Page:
- Nice range of features
- Awful LCD, Poor quality recording, Feels cheaply made, No widescreen mode
A good range of features can’t make up for shoddy build quality and poor performance
Price$ 649.00 (AUD)
Digital video cameras are a great way to store precious memories for the future. The latest DVD cameras make recording incredibly simple with better quality than ever before. DVD cameras can cost a fair amount of money though, so a good budget option is Mini-DV, a tape based format, which typically cost half the price of a DVD camera. Mini-DV also offers far better picture quality for the price. Samsung's VP-D3521 is one such camera.
Our first impression of the VP-D3521 was that it looks and feels cheap. We are well aware that the camera is a budget option and hence actually is comparatively cheap, but cheap doesn't necessarily equate with bad styling and poor design. The VP-D3251 is also slightly larger than we would like for a Mini-DV camera. Sony's DCR-HC26E is another budget Mini-DV camera, yet retains smooth aesthetics and a much smaller size for approximately the same price. In fact when using many of the features on the Samsung model we were often reminded of how the Sony model did them better.
Of primary importance to a digital video camera is the ease of use recording, and the corresponding quality of the video. The Samsung was disappointing on both fronts. Firstly, the LCD on the side of the VP-D3251 is of a very poor quality. Images appear dark and washed out, making it sometimes difficult to appreciate the subject. Furthermore, when using the LCD outside in direct sunshine the screen is almost unusable; barely anything is visible. While this is a common flaw of LCD screens, other models we have tested showed no drop in visibility when being used outdoors. However, it is times like this when it is useful to use the viewfinder. We were very disappointed to see that Samsung have opted for a monochrome viewfinder screen, making it very hard to discern what you are looking at.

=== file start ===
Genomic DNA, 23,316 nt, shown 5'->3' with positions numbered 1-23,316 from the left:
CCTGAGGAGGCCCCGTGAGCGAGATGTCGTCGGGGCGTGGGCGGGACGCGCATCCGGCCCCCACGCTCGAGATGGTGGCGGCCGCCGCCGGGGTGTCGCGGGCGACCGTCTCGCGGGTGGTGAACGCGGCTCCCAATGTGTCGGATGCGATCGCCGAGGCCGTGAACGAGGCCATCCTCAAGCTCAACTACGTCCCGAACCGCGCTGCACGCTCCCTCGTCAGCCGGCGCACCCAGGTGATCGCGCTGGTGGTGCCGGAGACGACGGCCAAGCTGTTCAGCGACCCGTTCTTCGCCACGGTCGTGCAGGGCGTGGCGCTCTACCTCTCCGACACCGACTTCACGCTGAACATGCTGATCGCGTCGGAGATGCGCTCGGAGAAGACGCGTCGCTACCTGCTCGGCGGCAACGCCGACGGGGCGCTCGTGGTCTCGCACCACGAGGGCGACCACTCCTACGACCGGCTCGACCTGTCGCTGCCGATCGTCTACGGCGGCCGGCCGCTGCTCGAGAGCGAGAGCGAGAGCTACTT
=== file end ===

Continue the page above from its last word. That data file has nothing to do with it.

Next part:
The disappointments don't end there. Almost uniquely amongst modern video cameras there is no widescreen mode on the VP-D3251. With almost every modern television produced in the widescreen format this is a glaring omission. We felt this fact alone was reason enough to not purchase the VP-D3251.
All these complaints could perhaps be countered if the VP-D3251 had outstanding recording quality. Unfortunately, it doesn't. While it isn't terrible, the quality is no better than average for a Mini-DV camera. The colour representation is far from special and we found the exposure levels disappointing.
You may be wondering if there was anything about the camera we did like. Despite our complaints, the VP-D3251 does have a decent range of features. Two low-light modes are included, one of which uses infrared transmitters for extra illumination. A macro mode is also a nice inclusion, as is a fully featured remote control. 900x digital zoom sounds like it should be a great feature, but unfortunately pictures are entirely unintelligible at this level. When you realise it is being scaled up from a 20x optical zoom, it is understandable why the picture looks so awful. Samsung have also included a plethora of cables as standard, which isn't always the case. In addition to the standard AV cables Samsung also throw in a USB cable and an S-Video cable. These are useful when connecting the camera to a TV or computer. Picture quality onscreen is improved with the S-Video cable and having all the necessary components to transfer footage to a PC is a bonus. We found the PC software fairly easy to use and the inclusion of Ulead Video Studio SE was also welcome.